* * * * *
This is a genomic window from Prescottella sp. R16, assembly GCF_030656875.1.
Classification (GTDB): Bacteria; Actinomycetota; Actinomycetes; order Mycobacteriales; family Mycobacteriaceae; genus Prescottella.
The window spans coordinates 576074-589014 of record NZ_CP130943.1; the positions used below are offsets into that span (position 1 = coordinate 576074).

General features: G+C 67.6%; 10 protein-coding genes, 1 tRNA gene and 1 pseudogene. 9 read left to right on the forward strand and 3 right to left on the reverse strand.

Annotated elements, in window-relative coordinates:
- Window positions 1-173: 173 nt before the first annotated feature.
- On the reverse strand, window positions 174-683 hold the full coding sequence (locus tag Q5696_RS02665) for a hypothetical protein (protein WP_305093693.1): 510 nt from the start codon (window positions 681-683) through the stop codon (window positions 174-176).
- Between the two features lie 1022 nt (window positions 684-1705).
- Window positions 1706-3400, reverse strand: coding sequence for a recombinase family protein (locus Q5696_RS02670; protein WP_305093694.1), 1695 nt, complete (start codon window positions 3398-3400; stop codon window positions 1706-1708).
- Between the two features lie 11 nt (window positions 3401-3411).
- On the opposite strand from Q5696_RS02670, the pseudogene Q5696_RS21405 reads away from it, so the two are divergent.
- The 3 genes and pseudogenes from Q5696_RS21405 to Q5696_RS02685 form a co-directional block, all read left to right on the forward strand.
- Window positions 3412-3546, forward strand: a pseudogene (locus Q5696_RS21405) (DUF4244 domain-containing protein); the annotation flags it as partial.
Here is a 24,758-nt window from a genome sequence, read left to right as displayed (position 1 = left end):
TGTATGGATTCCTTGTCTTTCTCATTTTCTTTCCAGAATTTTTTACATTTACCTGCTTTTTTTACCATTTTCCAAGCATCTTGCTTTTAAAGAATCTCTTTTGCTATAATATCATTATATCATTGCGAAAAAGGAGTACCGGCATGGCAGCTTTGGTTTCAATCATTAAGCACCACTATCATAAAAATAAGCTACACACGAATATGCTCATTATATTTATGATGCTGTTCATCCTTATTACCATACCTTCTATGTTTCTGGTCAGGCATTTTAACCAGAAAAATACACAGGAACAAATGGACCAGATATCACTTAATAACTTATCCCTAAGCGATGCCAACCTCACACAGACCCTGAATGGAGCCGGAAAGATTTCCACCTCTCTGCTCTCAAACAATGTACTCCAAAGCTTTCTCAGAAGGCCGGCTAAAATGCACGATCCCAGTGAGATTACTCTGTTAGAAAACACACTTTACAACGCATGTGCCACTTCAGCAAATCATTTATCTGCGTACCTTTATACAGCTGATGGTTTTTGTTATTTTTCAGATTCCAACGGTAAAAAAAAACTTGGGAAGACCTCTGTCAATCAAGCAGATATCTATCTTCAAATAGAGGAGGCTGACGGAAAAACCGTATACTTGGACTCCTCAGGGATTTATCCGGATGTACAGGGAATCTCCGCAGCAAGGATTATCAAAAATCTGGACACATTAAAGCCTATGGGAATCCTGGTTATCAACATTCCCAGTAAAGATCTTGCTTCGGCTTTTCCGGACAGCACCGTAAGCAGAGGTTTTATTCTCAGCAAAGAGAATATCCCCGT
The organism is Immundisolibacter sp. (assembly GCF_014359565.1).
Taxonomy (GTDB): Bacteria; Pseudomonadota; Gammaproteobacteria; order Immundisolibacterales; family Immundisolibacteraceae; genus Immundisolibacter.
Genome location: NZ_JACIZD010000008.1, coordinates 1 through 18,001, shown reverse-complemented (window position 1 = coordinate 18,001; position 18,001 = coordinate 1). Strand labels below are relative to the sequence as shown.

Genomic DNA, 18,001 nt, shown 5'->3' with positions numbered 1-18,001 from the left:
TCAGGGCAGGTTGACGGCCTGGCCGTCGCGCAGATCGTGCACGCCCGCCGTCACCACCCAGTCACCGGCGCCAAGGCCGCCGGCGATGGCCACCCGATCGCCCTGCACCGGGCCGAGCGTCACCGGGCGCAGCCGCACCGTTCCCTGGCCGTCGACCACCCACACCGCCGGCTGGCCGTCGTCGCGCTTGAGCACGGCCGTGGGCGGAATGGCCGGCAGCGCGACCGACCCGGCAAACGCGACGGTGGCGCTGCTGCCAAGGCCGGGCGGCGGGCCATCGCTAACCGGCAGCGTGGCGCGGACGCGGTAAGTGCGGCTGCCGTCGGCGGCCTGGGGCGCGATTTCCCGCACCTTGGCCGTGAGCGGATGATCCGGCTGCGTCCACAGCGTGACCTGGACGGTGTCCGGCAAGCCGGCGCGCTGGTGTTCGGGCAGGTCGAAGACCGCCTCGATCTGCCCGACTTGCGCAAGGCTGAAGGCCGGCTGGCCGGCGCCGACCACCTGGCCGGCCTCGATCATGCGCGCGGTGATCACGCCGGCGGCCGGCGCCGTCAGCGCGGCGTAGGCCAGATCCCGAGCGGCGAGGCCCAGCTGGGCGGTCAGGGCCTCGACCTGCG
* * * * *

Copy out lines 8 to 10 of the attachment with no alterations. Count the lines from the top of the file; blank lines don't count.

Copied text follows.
- Between the two features lie 1022 nt (window positions 684-1705).
- Window positions 1706-3400, reverse strand: coding sequence for a recombinase family protein (locus Q5696_RS02670; protein WP_305093694.1), 1695 nt, complete (start codon window positions 3398-3400; stop codon window positions 1706-1708).
- Between the two features lie 11 nt (window positions 3401-3411).